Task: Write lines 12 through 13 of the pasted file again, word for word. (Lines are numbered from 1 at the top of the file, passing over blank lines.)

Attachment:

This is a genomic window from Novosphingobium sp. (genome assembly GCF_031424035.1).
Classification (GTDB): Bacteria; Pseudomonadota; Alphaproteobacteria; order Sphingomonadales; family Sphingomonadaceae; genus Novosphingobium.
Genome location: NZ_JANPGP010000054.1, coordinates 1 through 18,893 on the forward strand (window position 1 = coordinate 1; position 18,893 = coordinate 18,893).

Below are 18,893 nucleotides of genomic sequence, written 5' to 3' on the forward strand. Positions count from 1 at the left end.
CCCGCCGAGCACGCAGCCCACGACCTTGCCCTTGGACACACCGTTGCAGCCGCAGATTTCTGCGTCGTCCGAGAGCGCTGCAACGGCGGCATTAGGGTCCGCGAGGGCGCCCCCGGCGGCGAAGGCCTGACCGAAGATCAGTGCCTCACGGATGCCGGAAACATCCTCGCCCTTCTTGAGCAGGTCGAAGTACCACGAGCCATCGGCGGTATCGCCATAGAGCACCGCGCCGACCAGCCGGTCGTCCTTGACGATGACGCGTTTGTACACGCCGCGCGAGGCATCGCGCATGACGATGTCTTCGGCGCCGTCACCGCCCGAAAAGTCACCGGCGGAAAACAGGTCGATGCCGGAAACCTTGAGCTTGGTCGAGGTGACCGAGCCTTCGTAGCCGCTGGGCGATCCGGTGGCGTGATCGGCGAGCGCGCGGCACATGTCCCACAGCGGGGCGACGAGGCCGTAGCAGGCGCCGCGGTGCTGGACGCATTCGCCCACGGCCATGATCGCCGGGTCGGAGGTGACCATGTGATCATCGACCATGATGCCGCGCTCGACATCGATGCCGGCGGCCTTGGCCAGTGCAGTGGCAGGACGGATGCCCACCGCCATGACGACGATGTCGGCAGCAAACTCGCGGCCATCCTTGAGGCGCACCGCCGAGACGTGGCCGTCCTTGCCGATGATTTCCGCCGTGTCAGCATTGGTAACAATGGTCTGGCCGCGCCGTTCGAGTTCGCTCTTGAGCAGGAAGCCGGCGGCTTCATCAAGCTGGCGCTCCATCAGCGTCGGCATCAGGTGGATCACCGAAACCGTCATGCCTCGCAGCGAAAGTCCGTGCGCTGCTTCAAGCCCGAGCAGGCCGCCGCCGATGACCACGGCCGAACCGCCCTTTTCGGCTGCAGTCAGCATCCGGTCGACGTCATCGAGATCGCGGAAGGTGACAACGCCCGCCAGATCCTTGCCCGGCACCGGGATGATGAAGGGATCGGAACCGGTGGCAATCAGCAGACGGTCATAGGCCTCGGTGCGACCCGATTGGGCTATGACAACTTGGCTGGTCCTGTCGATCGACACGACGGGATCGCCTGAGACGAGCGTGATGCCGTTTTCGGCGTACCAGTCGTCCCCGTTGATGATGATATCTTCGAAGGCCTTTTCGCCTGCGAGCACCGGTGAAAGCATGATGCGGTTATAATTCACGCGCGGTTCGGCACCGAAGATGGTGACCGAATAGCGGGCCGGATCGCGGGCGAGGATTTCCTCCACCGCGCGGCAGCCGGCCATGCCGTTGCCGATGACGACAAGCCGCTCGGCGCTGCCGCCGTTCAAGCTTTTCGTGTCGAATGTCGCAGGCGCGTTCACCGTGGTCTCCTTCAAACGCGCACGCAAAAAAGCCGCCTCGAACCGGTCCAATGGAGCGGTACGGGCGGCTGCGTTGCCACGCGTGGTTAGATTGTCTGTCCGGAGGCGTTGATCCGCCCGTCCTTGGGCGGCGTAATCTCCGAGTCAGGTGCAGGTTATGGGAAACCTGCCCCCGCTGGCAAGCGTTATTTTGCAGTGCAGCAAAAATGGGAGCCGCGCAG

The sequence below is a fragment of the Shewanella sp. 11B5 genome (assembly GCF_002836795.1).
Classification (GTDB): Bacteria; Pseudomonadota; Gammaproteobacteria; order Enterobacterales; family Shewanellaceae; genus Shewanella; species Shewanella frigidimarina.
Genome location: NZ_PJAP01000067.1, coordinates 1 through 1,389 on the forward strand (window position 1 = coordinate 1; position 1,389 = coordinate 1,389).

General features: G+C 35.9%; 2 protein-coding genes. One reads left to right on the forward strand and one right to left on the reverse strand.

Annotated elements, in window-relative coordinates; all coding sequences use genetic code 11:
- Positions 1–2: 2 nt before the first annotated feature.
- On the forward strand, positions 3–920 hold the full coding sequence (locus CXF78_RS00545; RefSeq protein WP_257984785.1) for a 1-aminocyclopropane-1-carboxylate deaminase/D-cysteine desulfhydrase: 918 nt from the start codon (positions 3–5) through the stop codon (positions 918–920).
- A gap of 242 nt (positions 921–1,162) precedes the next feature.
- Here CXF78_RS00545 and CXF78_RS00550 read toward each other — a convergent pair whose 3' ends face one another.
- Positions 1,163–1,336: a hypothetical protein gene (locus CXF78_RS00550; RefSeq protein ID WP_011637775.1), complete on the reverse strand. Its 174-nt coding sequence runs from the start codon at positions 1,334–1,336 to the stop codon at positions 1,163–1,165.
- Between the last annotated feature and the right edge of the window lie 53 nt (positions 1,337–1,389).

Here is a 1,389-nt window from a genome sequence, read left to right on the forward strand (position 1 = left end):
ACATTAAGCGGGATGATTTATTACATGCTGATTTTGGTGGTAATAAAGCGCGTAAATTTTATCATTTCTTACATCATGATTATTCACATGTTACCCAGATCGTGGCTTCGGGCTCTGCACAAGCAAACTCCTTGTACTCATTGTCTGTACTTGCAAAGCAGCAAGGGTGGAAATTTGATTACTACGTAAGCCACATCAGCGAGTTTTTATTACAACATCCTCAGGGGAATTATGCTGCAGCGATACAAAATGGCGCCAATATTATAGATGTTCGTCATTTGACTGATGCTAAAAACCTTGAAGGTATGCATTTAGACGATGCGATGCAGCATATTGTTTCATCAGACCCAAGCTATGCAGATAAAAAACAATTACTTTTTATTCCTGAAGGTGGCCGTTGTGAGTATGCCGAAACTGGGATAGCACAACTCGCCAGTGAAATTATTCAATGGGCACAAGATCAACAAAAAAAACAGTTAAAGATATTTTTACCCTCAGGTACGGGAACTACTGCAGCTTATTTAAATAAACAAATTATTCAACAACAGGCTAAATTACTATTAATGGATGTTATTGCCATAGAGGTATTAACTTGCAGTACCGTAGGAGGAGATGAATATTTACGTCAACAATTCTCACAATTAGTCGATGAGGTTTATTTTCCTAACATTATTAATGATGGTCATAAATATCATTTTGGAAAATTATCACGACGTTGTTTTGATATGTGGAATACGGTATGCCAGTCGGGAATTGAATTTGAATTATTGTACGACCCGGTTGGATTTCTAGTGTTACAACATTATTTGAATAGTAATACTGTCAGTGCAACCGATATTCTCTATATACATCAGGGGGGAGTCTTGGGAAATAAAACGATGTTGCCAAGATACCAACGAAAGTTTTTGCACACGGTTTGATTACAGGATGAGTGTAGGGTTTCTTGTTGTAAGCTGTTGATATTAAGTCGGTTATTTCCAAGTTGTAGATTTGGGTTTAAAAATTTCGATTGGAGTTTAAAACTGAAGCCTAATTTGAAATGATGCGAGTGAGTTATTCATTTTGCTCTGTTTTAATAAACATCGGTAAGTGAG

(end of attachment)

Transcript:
- On the forward strand, positions 3–920 hold the full coding sequence (locus CXF78_RS00545; RefSeq protein WP_257984785.1) for a 1-aminocyclopropane-1-carboxylate deaminase/D-cysteine desulfhydrase: 918 nt from the start codon (positions 3–5) through the stop codon (positions 918–920).
- A gap of 242 nt (positions 921–1,162) precedes the next feature.